May 2015

I will believe the environmentalists of organizations like the Catholic Climate Covenant give a rat’s hind-end about “poor people” when they stop measuring them — and the rest of us — via the obnoxious, anti-life yardstick of a “carbon footprint.”

As a prelude to the encyclical, Xavier University invited Cincinnati native Daniel J. Misleh, executive director of the Catholic Climate Covenant in Washington, D.C., to speak in March about the pope’s commitment to the environment.

Environmental concern “is part of what it means to be Catholic and part of what it means to take care of God’s creation,” Misleh said in an interview following his address to about 70 attendees at his alma mater. “The difference between us and some environmental organization is that we believe this is about both people and the planet.”

Often environmental organizations focus much of their work on the planet. “We’re saying this is both about creation and people and especially about poor people because they are the ones who are affected and suffer the worst consequences of environmental degradation and climate change,” Misleh said.

The new June issue of the print edition of the Catholic Telegraph of Cincinnati features a letter from His Excellency Dennis M. Schnurr urging his flock to participate in the fourth annual Fortnight for Freedom. And we should. There’s an ominous feeling in the air right now among serious Catholics. Participating in an event like this one can help us experience the solidarity that goes with being a member of the Body of Christ. My family and I were privileged to assist at the Closing Mass for 2013’s Fortnight at the Shrine Basilica of the Immaculate Conception in Washington. Here’s an excerpt from Archbishop Schnurr’s letter with some practical ideas:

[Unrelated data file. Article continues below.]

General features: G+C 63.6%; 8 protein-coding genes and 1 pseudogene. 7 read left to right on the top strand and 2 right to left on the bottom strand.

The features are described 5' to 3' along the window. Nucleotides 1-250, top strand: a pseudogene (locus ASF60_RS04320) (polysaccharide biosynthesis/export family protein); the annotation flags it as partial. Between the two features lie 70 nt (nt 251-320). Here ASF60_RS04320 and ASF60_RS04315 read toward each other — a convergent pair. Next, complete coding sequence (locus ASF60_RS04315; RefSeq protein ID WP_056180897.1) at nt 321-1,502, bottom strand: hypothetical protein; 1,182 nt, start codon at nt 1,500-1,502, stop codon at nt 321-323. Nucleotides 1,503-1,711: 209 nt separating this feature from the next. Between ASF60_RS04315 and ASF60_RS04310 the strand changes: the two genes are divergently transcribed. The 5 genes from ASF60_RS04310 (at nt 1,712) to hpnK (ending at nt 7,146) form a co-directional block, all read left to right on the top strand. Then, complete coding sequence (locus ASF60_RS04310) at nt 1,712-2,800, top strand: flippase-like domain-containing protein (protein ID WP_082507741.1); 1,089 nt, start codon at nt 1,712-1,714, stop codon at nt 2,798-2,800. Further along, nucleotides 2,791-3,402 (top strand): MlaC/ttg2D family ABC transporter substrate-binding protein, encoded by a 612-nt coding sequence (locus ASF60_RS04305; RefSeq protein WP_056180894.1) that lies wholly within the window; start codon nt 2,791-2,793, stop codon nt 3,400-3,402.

And now a new concern has arisen. During oral arguments last month before the U.S. Supreme Court on cases related to same-sex marriage, Justice Samuel Alito asked U.S. Solicitor General Donald B. Verrill Jr., arguing for same-sex couples, whether a university or college opposing same-sex marriage could lose its tax-exempt status. Mr. Verrill replied that “it’s certainly going to be an issue. I don’t deny that. I don’t deny that, Justice Alito. It is going to be an issue.” If Catholic institutions lose their tax-exempt status, that will greatly reduce their ability to bear witness to the Gospel through the corporal works of mercy.

So what can you do to observe the Fortnight for Freedom?

 Stay informed. Go to and click on “Preserve Religious Freedom” on the lower right. There you will find up-to-date information and links to the USCCB website.
 Answer the “Call to Prayer for Life for Life, Marriage, and Religious Liberty” from the USCCB. The “Call to Prayer” asks that Catholics celebrate Eucharistic holy hours monthly, pray the rosary daily, fast, and abstain from meat on Fridays. There is a Facebook Page at
 In addition, during the Fortnight, attend any special prayer opportunities available in your parish, and participate in Mass on July 4, the culmination of the Fortnight. Prayer is powerful!
 Display the Preserve Religious Freedom yard sign. You may have one from previous years. If not, a limited number will be available through The Catholic Telegraph at a price of two for $1. Although shipping cannot be offered, the CT will arrange pickup points in both Dayton and Cincinnati for those interested. …

Ten years after their publication, is anyone using the USCCB’s United States Catholic Catechism for Adults and the Holy See’s Compendium of the Catechism of the Catholic Church? Both were released to much fanfare, especially the former, but I don’t hear much about them now. I led studies using both four or five years ago, but I profess to mostly using them for personal reading now.

The USCCB released the adult catechism in a free online version, which is very useful.